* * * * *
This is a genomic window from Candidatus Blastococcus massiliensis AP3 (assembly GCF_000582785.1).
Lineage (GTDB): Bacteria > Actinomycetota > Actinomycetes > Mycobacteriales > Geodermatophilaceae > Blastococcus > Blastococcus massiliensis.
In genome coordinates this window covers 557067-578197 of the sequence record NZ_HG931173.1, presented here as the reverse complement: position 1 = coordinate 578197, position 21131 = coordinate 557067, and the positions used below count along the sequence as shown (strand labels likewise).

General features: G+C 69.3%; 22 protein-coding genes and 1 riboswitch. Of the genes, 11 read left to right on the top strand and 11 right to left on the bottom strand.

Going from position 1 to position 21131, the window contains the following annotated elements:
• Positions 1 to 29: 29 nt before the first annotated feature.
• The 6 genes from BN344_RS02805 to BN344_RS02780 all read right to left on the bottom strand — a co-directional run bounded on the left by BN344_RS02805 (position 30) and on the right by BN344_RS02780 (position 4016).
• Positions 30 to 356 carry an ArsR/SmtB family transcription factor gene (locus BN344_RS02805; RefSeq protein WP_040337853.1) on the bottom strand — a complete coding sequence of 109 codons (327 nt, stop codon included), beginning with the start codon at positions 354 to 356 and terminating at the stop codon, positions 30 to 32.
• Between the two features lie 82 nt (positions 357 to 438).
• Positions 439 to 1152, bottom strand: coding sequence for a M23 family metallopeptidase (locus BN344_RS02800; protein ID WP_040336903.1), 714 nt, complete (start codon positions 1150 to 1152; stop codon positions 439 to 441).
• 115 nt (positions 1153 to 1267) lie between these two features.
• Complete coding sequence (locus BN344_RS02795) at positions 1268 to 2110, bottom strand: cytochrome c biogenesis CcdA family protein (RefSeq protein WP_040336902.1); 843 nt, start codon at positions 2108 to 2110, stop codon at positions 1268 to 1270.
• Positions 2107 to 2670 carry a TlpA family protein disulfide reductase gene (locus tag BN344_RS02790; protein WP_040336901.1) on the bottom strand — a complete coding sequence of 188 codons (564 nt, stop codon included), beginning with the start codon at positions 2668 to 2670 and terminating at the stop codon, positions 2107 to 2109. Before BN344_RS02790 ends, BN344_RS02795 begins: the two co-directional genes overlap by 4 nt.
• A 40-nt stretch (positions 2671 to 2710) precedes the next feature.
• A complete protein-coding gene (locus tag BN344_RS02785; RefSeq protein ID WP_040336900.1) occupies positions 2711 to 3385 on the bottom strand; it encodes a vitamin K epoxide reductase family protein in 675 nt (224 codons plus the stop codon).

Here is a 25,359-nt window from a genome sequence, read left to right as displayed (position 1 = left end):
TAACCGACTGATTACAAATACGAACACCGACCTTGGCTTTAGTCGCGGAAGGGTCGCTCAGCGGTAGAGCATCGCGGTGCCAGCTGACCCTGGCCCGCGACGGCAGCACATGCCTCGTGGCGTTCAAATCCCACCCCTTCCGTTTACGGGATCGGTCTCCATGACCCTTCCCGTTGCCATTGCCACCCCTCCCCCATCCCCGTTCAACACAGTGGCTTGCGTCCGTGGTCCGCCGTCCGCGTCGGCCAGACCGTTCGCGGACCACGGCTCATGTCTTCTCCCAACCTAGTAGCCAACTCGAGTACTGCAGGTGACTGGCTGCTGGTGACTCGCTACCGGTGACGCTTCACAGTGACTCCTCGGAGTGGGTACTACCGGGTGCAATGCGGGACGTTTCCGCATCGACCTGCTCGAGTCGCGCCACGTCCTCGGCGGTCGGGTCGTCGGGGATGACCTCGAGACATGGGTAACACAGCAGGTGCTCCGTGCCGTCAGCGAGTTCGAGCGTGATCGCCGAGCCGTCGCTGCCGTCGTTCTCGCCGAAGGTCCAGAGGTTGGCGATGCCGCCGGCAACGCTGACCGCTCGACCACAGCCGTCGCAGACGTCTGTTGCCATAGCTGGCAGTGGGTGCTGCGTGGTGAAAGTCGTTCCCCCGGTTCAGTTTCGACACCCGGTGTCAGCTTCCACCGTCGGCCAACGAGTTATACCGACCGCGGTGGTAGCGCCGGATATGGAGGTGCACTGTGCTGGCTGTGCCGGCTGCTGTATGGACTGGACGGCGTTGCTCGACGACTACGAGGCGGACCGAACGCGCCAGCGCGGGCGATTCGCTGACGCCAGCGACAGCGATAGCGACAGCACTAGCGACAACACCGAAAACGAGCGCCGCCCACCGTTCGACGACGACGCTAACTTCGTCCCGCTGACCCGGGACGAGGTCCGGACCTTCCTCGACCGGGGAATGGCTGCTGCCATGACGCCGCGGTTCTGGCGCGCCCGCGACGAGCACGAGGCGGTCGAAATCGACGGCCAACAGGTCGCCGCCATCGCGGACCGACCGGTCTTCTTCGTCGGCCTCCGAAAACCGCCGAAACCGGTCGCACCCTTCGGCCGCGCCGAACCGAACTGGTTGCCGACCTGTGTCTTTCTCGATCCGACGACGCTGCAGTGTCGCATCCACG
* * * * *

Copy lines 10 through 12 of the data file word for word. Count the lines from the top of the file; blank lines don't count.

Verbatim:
• Positions 439 to 1152, bottom strand: coding sequence for a M23 family metallopeptidase (locus BN344_RS02800; protein ID WP_040336903.1), 714 nt, complete (start codon positions 1150 to 1152; stop codon positions 439 to 441).
• 115 nt (positions 1153 to 1267) lie between these two features.
• Complete coding sequence (locus BN344_RS02795) at positions 1268 to 2110, bottom strand: cytochrome c biogenesis CcdA family protein (RefSeq protein WP_040336902.1); 843 nt, start codon at positions 2108 to 2110, stop codon at positions 1268 to 1270.